In countries that are showing the greatest success in responding to homelessness, there tends to be a well articulated national strategy backed by a policy framework and funding that supports lower levels of government and communities. National strategies also typically stress partnerships with communiities, the non-profit and for profit sectors, and people with lived experience as keys to ending homelessness. National strategies also mean that all levels of government not only need to be at the table but must be engaged in the strategic responses.
The best national responses support an integrated systems response. In government, interdepartmental collaboration and responsibility must be seen as part of the solution. Homelessness is a “fusion” policy issue, and must necessarily involve health, corrections and justice, housing, education and child welfare, for instance. This may seem obvious but it is one of the biggest challenges in dealing with the issue of homelessness. Successful plans to end homelessness in the US, Australia and the UK demonstrate that other sectors of government must be mandated (through legislation) to address the flow of people into homelessness, and that strategic responses must necessarily include other sectors of government at the table.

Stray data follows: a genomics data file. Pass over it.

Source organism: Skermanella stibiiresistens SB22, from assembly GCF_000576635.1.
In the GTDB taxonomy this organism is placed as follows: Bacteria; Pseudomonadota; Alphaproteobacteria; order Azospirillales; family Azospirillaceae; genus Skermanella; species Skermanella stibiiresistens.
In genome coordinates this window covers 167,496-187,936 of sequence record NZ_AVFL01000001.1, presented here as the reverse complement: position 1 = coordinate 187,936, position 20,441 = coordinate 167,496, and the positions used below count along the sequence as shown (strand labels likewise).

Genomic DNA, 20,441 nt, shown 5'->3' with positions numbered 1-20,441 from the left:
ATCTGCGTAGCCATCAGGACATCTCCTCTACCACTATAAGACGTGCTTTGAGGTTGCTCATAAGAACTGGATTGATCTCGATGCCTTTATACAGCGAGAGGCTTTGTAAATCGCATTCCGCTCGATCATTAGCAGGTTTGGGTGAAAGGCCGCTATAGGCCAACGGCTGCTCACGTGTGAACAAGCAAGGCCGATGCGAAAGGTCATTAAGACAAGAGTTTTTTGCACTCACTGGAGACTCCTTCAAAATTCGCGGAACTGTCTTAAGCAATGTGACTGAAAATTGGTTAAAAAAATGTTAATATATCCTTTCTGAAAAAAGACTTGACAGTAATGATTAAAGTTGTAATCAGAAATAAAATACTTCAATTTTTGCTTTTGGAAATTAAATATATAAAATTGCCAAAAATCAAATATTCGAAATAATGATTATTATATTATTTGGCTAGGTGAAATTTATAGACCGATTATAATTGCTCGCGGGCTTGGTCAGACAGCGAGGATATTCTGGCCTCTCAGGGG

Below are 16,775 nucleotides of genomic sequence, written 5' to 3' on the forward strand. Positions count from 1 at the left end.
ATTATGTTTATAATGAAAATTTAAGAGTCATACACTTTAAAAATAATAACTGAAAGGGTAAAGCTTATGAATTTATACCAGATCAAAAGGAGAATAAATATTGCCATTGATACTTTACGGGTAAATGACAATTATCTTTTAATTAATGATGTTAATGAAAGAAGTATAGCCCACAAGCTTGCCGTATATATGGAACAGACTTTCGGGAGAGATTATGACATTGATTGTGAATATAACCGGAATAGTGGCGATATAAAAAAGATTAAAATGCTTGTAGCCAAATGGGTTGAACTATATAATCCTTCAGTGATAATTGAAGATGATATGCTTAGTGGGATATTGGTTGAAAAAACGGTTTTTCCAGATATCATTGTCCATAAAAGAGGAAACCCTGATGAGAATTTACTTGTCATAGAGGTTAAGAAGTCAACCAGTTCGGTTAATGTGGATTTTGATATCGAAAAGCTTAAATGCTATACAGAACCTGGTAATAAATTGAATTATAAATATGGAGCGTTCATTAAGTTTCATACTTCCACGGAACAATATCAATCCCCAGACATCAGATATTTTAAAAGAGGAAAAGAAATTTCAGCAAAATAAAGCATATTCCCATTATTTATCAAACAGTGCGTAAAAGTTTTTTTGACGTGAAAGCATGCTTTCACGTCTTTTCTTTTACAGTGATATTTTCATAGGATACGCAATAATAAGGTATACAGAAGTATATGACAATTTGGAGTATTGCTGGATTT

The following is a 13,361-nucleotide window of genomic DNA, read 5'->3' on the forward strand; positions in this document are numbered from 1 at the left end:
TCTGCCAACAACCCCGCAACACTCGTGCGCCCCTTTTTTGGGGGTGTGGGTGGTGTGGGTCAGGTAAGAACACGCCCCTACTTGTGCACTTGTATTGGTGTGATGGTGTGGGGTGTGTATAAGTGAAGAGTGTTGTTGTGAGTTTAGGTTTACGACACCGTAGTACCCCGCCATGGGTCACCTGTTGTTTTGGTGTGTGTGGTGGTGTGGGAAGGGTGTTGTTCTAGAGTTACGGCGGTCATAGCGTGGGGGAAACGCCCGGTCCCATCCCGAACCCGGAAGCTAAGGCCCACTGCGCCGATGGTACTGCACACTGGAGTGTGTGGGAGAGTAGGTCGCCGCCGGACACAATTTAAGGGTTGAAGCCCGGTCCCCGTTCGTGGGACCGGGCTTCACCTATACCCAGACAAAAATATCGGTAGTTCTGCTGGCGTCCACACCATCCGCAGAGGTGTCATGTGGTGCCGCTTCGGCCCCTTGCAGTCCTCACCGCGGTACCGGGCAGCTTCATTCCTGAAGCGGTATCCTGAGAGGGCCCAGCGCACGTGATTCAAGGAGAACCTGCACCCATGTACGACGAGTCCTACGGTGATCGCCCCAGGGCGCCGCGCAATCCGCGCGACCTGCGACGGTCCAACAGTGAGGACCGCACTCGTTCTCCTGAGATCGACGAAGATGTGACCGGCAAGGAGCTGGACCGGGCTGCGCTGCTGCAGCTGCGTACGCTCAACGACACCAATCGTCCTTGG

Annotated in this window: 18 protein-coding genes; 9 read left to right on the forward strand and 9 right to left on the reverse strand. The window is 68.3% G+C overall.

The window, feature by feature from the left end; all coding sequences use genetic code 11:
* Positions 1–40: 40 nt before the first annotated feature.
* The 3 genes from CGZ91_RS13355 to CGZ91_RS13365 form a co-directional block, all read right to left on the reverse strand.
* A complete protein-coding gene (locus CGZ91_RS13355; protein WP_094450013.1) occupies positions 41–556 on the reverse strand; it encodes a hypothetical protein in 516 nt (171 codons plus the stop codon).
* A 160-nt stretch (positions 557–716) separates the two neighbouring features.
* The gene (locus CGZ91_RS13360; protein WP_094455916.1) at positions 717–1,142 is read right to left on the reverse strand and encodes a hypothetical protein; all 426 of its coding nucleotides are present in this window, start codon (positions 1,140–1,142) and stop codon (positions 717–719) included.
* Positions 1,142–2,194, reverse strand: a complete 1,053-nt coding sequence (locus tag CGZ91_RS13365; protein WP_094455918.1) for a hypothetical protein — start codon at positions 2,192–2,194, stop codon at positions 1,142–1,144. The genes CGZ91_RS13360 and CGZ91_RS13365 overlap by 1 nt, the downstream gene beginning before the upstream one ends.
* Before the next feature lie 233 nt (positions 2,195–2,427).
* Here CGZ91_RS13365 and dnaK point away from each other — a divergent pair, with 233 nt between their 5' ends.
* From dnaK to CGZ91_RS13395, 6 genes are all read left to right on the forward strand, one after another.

Below are short histories of national strategies developed in several countries: